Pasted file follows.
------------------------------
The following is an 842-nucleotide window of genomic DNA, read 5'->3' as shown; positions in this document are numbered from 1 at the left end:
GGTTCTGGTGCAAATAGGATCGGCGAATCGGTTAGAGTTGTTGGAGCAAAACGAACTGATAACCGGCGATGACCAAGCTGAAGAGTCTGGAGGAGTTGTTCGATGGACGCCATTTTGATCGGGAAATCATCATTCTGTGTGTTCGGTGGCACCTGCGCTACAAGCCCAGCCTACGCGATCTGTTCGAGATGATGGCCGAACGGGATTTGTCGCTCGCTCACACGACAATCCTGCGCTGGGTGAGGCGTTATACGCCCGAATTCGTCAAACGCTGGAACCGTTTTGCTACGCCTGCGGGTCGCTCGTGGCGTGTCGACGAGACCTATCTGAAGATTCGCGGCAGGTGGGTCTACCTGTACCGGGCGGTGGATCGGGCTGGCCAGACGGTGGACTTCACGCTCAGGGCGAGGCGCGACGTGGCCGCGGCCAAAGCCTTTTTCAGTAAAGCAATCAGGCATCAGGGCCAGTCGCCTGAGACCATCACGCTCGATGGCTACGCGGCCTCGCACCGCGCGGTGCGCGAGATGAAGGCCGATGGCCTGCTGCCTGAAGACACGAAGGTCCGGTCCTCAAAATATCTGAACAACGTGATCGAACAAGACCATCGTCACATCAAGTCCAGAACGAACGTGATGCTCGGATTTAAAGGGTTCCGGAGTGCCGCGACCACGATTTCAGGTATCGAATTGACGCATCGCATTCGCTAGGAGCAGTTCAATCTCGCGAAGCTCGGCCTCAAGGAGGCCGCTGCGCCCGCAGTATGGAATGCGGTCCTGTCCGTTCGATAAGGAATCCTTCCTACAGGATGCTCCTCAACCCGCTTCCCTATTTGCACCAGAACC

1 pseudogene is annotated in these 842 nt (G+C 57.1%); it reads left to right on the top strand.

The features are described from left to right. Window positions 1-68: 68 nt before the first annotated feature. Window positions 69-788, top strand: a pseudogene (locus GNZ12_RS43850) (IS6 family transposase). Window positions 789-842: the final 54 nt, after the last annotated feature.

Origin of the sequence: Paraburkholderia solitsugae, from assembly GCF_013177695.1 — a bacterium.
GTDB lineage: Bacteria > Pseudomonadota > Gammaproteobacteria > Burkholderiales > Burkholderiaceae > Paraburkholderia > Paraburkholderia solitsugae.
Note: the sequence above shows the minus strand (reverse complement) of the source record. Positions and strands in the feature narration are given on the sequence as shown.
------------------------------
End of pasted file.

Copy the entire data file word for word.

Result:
The following is an 842-nucleotide window of genomic DNA, read 5'->3' as shown; positions in this document are numbered from 1 at the left end:
GGTTCTGGTGCAAATAGGATCGGCGAATCGGTTAGAGTTGTTGGAGCAAAACGAACTGATAACCGGCGATGACCAAGCTGAAGAGTCTGGAGGAGTTGTTCGATGGACGCCATTTTGATCGGGAAATCATCATTCTGTGTGTTCGGTGGCACCTGCGCTACAAGCCCAGCCTACGCGATCTGTTCGAGATGATGGCCGAACGGGATTTGTCGCTCGCTCACACGACAATCCTGCGCTGGGTGAGGCGTTATACGCCCGAATTCGTCAAACGCTGGAACCGTTTTGCTACGCCTGCGGGTCGCTCGTGGCGTGTCGACGAGACCTATCTGAAGATTCGCGGCAGGTGGGTCTACCTGTACCGGGCGGTGGATCGGGCTGGCCAGACGGTGGACTTCACGCTCAGGGCGAGGCGCGACGTGGCCGCGGCCAAAGCCTTTTTCAGTAAAGCAATCAGGCATCAGGGCCAGTCGCCTGAGACCATCACGCTCGATGGCTACGCGGCCTCGCACCGCGCGGTGCGCGAGATGAAGGCCGATGGCCTGCTGCCTGAAGACACGAAGGTCCGGTCCTCAAAATATCTGAACAACGTGATCGAACAAGACCATCGTCACATCAAGTCCAGAACGAACGTGATGCTCGGATTTAAAGGGTTCCGGAGTGCCGCGACCACGATTTCAGGTATCGAATTGACGCATCGCATTCGCTAGGAGCAGTTCAATCTCGCGAAGCTCGGCCTCAAGGAGGCCGCTGCGCCCGCAGTATGGAATGCGGTCCTGTCCGTTCGATAAGGAATCCTTCCTACAGGATGCTCCTCAACCCGCTTCCCTATTTGCACCAGAACC

1 pseudogene is annotated in these 842 nt (G+C 57.1%); it reads left to right on the top strand.

The features are described from left to right. Window positions 1-68: 68 nt before the first annotated feature. Window positions 69-788, top strand: a pseudogene (locus GNZ12_RS43850) (IS6 family transposase). Window positions 789-842: the final 54 nt, after the last annotated feature.

Origin of the sequence: Paraburkholderia solitsugae, from assembly GCF_013177695.1 — a bacterium.
GTDB lineage: Bacteria > Pseudomonadota > Gammaproteobacteria > Burkholderiales > Burkholderiaceae > Paraburkholderia > Paraburkholderia solitsugae.
Note: the sequence above shows the minus strand (reverse complement) of the source record. Positions and strands in the feature narration are given on the sequence as shown.